While the surgery was a success, Kim still had a long road ahead. In April 2017, she had tubal ligation surgery – a surgical procedure to permanently block or remove the fallopian tubes to prevent pregnancy – because a surge in hormones brought on by pregnancy would be catastrophic, her doctors explained.

“But I accepted that I had to get it done because I needed to get on with my treatment.”

Kim says she and her partner at the time didn’t want kids, but she still felt conflicted because it took away her choice to have children. 

She also had three rounds of chemotherapy treatment, receiving high doses of adriamycin, a powerful cancer drug that’s also known as the “red devil” because of its bright-red colour and nasty side-effects. “Chemo is not like in the movies,” Kim explains. “I lost my hair. I felt sick constantly. The short- and long-term side-effects strip you of everything. I was completely depleted.”

Old Mutual
Kim received this doek as a gift from Pink Trees for Pauline, an NGO that promotes quality of life during and after cancer. She wears it to honour her own journey and the journeys of all people who have fought against cancer.

Kim was physically unable to continue with a fourth round of chemo, and her doctors opted for aggressive radiation. “It’s like cooking 2-minute noodles. They put you in a big microwave for a few minutes and you leave feeling exhausted. I had to do this five days a week for seven weeks. It was tiring and painful.”

After her radiation treatment, she received hormone-therapy implants for 18 months to keep her oestrogen levels “as low as humanly allowed”, Kim says. “This aged me 20-odd years.” Due to her treatments, Kim had chemically induced menopause – as well as the side-effects that usually come with it.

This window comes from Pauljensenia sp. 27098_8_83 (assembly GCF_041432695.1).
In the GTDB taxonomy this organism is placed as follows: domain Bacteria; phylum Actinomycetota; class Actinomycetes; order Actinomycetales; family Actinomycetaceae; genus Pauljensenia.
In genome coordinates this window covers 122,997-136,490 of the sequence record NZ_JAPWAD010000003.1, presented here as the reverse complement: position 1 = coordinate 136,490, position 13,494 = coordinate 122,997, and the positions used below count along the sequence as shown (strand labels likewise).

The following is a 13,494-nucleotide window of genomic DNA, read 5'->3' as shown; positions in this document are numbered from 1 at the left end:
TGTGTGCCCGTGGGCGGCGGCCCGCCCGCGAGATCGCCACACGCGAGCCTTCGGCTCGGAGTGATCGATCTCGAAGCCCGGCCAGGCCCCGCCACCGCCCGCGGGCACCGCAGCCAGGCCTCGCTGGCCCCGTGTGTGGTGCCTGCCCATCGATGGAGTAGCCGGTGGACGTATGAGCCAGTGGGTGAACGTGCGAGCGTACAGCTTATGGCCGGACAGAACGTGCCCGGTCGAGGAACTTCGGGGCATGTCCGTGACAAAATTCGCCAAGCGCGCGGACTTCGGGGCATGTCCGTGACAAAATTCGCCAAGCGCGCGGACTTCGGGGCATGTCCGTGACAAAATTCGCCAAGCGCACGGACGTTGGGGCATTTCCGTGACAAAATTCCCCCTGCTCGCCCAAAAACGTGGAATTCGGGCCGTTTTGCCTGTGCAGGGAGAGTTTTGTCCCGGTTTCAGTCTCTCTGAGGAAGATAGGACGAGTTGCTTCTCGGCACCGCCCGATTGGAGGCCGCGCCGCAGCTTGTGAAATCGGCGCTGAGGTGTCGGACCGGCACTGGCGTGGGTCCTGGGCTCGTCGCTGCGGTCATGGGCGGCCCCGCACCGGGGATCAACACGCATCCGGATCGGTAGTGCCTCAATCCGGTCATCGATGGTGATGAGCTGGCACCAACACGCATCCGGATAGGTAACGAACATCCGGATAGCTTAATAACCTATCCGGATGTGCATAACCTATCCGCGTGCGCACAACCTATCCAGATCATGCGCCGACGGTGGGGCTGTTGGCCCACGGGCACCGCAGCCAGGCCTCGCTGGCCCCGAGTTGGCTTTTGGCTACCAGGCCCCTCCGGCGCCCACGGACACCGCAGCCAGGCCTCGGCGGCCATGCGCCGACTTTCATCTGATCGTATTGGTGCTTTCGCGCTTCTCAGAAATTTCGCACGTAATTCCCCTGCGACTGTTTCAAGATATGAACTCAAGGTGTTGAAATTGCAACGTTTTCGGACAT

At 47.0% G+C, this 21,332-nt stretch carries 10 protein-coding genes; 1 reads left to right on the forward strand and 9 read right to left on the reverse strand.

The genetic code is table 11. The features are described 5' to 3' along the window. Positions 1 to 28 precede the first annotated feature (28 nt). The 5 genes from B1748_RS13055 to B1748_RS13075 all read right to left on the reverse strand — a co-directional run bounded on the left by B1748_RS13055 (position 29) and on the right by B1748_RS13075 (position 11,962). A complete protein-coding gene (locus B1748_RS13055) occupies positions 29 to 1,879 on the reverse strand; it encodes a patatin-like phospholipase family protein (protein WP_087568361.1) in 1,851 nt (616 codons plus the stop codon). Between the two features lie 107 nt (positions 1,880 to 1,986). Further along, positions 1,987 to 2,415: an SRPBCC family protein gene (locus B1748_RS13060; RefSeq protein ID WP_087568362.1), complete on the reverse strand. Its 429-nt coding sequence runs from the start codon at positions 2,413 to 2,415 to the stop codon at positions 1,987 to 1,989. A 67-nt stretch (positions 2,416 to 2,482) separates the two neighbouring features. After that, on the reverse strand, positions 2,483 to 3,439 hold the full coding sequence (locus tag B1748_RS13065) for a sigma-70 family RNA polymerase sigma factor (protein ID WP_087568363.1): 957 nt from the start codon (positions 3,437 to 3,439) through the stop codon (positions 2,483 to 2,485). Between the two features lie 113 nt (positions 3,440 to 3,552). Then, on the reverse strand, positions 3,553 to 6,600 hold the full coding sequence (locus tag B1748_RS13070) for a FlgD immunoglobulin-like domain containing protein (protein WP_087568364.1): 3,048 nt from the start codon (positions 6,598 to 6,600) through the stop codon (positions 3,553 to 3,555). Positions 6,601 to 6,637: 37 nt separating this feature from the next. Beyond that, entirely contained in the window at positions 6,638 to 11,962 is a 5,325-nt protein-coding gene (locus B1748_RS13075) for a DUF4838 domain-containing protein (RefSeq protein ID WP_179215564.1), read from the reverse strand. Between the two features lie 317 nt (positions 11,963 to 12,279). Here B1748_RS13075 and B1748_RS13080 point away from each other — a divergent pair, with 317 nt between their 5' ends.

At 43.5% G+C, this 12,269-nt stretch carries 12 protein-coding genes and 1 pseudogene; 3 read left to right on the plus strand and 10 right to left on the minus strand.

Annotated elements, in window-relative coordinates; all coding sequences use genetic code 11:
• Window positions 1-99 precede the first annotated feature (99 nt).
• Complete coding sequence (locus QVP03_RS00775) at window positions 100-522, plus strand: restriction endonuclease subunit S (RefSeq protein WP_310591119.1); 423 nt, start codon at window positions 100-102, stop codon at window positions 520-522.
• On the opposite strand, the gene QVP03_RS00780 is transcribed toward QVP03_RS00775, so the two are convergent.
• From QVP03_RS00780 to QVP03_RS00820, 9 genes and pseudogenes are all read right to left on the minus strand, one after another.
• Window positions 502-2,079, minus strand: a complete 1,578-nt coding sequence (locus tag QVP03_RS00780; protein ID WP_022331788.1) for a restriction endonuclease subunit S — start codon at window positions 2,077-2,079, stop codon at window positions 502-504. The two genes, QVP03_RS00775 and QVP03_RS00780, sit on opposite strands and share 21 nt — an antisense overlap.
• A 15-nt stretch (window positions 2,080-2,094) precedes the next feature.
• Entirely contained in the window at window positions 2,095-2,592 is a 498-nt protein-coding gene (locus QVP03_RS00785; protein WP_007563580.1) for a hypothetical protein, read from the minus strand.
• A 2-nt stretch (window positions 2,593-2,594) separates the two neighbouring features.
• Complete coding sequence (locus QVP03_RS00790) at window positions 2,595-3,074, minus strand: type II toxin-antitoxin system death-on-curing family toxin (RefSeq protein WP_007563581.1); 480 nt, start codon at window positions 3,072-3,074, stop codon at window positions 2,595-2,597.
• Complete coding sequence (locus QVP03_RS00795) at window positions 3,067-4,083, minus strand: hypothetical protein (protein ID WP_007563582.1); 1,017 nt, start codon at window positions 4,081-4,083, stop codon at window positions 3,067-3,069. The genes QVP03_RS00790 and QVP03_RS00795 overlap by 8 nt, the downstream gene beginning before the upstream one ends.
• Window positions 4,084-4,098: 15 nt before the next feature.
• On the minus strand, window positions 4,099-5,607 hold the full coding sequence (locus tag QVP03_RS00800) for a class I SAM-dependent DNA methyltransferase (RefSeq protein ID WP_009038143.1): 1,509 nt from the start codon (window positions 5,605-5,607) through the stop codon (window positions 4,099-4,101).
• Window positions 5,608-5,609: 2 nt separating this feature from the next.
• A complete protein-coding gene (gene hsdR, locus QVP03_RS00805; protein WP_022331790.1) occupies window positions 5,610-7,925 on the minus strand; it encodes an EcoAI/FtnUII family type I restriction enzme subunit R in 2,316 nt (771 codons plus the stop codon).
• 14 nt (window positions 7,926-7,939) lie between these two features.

In November 2019, instead of continuing with the hormone-therapy regimen, Kim had a hysterectomy. “Looking back now, I know it reduces my risk, but it left me feeling broken, like there was a hole or something missing. Children are your legacy, and I sometimes wonder what my legacy will be.”

Kim’s cancer diagnosis, and the effects of the resulting treatments, also meant that she had to put her career on hold. She was the personal assistant to the Regional General Manager (RGM) of Old Mutual, but she was put on temporary disability leave. “They’re holding my role until such time my doctors deem me fit to return to a working environment full-time.”

Kim also suffered personal setbacks during this time. Her partner cheated on her, and she ended the relationship. And her RGM, who was incredibly supportive during this time, unexpectedly passed away. “We had big plans for our region. It was a massive blow at the time,” she says.

The one thing she didn’t have to worry about was how she was going to pay for her recovery. At the end of May 2017, her Illness insurance from Old Mutual paid her a single amount.

“It was a huge relief,”

Kim says. “Financial stress can kill a person on its own, and cancer thrives off of stress, so it helped a lot.” Kim has medical aid, but her payout meant she didn’t have to worry about upfront payments or shortfalls.